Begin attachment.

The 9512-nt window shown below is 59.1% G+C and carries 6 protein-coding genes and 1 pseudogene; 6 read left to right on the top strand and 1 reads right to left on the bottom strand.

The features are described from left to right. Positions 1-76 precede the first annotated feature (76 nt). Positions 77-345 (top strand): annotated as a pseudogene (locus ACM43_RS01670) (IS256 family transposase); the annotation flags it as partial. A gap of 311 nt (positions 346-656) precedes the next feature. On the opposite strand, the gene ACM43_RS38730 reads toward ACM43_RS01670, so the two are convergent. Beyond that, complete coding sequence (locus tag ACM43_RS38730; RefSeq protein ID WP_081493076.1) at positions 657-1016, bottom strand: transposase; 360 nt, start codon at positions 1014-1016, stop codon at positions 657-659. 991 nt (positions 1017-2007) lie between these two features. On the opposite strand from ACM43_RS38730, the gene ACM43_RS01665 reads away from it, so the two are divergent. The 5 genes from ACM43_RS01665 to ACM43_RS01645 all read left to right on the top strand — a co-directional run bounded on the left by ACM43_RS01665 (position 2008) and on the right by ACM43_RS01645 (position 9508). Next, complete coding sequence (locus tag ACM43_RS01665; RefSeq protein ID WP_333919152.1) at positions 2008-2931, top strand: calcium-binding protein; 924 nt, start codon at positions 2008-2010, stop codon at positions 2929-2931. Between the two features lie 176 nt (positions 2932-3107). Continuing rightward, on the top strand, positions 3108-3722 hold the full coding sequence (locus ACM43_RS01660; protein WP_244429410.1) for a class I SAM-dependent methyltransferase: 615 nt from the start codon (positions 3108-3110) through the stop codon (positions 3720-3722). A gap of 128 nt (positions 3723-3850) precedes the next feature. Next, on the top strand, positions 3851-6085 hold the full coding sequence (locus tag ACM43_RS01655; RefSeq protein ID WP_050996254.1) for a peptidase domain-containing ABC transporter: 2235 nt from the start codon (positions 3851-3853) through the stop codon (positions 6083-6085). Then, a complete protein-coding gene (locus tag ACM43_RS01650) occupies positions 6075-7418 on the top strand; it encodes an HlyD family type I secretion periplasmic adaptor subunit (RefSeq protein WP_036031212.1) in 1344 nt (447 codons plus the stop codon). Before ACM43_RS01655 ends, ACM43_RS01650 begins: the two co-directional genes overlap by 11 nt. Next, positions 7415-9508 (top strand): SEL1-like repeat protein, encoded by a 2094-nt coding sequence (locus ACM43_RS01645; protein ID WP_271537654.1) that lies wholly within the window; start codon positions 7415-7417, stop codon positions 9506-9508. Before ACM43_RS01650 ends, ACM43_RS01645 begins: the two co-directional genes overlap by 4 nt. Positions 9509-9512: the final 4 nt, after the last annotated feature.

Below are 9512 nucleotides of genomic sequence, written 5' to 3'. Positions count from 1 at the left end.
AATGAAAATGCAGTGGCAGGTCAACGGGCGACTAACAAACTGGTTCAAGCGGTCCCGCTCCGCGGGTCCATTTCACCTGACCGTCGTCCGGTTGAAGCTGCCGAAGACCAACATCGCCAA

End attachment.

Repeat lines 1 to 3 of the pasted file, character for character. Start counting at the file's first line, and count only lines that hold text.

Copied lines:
The 9512-nt window shown below is 59.1% G+C and carries 6 protein-coding genes and 1 pseudogene; 6 read left to right on the top strand and 1 reads right to left on the bottom strand.

The features are described from left to right. Positions 1-76 precede the first annotated feature (76 nt). Positions 77-345 (top strand): annotated as a pseudogene (locus ACM43_RS01670) (IS256 family transposase); the annotation flags it as partial. A gap of 311 nt (positions 346-656) precedes the next feature. On the opposite strand, the gene ACM43_RS38730 reads toward ACM43_RS01670, so the two are convergent. Beyond that, complete coding sequence (locus tag ACM43_RS38730; RefSeq protein ID WP_081493076.1) at positions 657-1016, bottom strand: transposase; 360 nt, start codon at positions 1014-1016, stop codon at positions 657-659. 991 nt (positions 1017-2007) lie between these two features. On the opposite strand from ACM43_RS38730, the gene ACM43_RS01665 reads away from it, so the two are divergent. The 5 genes from ACM43_RS01665 to ACM43_RS01645 all read left to right on the top strand — a co-directional run bounded on the left by ACM43_RS01665 (position 2008) and on the right by ACM43_RS01645 (position 9508). Next, complete coding sequence (locus tag ACM43_RS01665; RefSeq protein ID WP_333919152.1) at positions 2008-2931, top strand: calcium-binding protein; 924 nt, start codon at positions 2008-2010, stop codon at positions 2929-2931. Between the two features lie 176 nt (positions 2932-3107). Continuing rightward, on the top strand, positions 3108-3722 hold the full coding sequence (locus ACM43_RS01660; protein WP_244429410.1) for a class I SAM-dependent methyltransferase: 615 nt from the start codon (positions 3108-3110) through the stop codon (positions 3720-3722). A gap of 128 nt (positions 3723-3850) precedes the next feature. Next, on the top strand, positions 3851-6085 hold the full coding sequence (locus tag ACM43_RS01655; RefSeq protein ID WP_050996254.1) for a peptidase domain-containing ABC transporter: 2235 nt from the start codon (positions 3851-3853) through the stop codon (positions 6083-6085). Then, a complete protein-coding gene (locus tag ACM43_RS01650) occupies positions 6075-7418 on the top strand; it encodes an HlyD family type I secretion periplasmic adaptor subunit (RefSeq protein WP_036031212.1) in 1344 nt (447 codons plus the stop codon). Before ACM43_RS01655 ends, ACM43_RS01650 begins: the two co-directional genes overlap by 11 nt. Next, positions 7415-9508 (top strand): SEL1-like repeat protein, encoded by a 2094-nt coding sequence (locus ACM43_RS01645; protein ID WP_271537654.1) that lies wholly within the window; start codon positions 7415-7417, stop codon positions 9506-9508. Before ACM43_RS01650 ends, ACM43_RS01645 begins: the two co-directional genes overlap by 4 nt. Positions 9509-9512: the final 4 nt, after the last annotated feature.

Below are 9512 nucleotides of genomic sequence, written 5' to 3'. Positions count from 1 at the left end.